And at the same time we want to continue developing international law and strengthen the International Criminal Court in its jurisdiction over the crime of aggression, for the sake of the entire international community.
International law is strong. I began by saying so, and I am utterly convinced of it. But for international criminal law to now bring its strength to bear, we must take on responsibility.
So that aggression does not go unpunished, so that justice does not remain an abstract value but is a genuine prospect. So that those who break our peace do not enjoy impunity. Anywhere in the world.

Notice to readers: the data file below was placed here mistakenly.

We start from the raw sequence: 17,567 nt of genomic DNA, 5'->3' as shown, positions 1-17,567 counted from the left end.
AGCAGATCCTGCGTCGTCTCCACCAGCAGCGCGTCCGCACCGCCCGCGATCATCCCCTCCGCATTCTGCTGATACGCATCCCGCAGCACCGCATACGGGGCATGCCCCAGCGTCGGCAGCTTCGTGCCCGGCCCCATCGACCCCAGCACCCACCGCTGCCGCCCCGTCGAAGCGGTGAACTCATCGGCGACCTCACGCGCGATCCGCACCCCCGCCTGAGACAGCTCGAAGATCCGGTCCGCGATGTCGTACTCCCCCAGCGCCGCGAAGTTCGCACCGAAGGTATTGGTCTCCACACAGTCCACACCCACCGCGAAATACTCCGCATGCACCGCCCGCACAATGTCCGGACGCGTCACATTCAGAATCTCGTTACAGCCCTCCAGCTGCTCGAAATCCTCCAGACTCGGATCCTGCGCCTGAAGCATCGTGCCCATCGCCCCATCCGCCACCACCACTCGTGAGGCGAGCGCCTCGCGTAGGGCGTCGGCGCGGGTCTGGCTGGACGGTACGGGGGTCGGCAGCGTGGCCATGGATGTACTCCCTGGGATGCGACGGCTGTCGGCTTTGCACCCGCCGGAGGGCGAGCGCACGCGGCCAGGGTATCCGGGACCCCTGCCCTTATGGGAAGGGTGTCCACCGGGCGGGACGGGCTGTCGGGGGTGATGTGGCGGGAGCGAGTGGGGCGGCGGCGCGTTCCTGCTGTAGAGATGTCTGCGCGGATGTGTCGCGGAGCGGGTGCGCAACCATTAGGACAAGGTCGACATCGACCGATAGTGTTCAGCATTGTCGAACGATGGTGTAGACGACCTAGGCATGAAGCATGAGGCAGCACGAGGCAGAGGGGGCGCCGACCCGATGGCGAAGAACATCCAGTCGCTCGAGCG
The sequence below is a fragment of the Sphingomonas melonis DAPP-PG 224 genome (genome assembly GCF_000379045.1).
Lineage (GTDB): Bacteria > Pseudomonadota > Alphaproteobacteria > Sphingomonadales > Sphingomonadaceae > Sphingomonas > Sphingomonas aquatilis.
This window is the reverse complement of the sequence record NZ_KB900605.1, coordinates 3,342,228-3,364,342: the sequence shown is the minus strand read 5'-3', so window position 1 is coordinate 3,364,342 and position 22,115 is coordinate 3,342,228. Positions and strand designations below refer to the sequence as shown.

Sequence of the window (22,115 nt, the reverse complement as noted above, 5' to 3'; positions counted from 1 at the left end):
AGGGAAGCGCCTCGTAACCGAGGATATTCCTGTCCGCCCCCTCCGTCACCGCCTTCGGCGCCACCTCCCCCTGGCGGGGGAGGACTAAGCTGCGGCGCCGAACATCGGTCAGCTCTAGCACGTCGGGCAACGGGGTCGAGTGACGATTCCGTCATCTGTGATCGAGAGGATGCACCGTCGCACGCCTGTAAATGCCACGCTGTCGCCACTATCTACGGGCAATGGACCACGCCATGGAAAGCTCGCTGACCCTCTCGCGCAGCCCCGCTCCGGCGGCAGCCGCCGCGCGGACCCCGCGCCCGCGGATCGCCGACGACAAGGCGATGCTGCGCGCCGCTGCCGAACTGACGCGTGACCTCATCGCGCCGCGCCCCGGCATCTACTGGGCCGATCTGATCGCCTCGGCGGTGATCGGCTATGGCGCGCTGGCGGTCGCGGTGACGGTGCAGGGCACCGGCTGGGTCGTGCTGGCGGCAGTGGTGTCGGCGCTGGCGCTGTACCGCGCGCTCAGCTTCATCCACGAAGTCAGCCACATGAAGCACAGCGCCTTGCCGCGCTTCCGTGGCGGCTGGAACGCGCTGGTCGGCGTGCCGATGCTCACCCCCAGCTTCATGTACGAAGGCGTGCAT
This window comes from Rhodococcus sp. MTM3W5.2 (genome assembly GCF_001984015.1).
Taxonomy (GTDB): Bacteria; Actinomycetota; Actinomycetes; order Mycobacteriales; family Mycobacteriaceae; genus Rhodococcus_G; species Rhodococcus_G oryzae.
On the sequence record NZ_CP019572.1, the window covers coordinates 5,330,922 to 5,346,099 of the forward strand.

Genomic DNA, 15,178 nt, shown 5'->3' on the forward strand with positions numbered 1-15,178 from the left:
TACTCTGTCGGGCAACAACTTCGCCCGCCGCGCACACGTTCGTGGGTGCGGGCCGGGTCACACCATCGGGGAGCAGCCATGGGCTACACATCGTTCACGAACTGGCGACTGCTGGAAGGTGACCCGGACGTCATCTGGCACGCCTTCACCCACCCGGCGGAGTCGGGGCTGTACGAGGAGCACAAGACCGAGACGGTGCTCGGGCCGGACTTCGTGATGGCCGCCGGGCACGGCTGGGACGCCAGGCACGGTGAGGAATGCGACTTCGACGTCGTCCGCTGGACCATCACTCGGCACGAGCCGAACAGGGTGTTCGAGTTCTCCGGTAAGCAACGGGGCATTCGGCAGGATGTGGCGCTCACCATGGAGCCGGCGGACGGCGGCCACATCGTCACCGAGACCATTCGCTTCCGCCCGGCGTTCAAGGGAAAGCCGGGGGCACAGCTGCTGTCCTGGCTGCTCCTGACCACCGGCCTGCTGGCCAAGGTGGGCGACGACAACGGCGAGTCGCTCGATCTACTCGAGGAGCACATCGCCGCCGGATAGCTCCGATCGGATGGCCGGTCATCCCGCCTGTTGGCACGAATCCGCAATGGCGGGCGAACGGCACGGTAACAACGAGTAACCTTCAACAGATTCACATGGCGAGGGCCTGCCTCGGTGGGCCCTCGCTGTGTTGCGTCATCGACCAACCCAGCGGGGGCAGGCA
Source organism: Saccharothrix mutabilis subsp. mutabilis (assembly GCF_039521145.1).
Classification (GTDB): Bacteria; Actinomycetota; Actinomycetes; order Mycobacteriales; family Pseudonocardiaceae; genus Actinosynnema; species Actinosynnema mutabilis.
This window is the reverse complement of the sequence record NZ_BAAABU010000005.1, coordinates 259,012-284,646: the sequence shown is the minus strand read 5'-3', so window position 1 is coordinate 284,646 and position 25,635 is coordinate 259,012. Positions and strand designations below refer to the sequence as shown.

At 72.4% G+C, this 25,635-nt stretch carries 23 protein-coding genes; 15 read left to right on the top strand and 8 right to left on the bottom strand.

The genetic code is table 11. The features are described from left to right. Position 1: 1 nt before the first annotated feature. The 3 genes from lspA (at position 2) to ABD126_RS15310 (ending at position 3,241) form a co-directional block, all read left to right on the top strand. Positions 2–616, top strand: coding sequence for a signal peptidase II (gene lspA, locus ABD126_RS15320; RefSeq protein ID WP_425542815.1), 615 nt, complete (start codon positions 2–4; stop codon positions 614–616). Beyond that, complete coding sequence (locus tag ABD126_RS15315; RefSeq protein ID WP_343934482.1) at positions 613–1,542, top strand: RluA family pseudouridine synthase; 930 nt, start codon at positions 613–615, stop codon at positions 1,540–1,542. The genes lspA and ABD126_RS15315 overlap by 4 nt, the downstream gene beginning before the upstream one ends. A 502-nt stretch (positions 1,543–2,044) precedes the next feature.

Ladies and gentlemen,
Russia’s brutal war in Ukraine is also a brutal attack on international law. Zeitenwende, a watershed moment, that means that we must find new responses in international law, too. Because nobody has the power to kill off the Charter of the United Nations, Article 2 paragraph 4. That is our response to this brutal Russian war of aggression.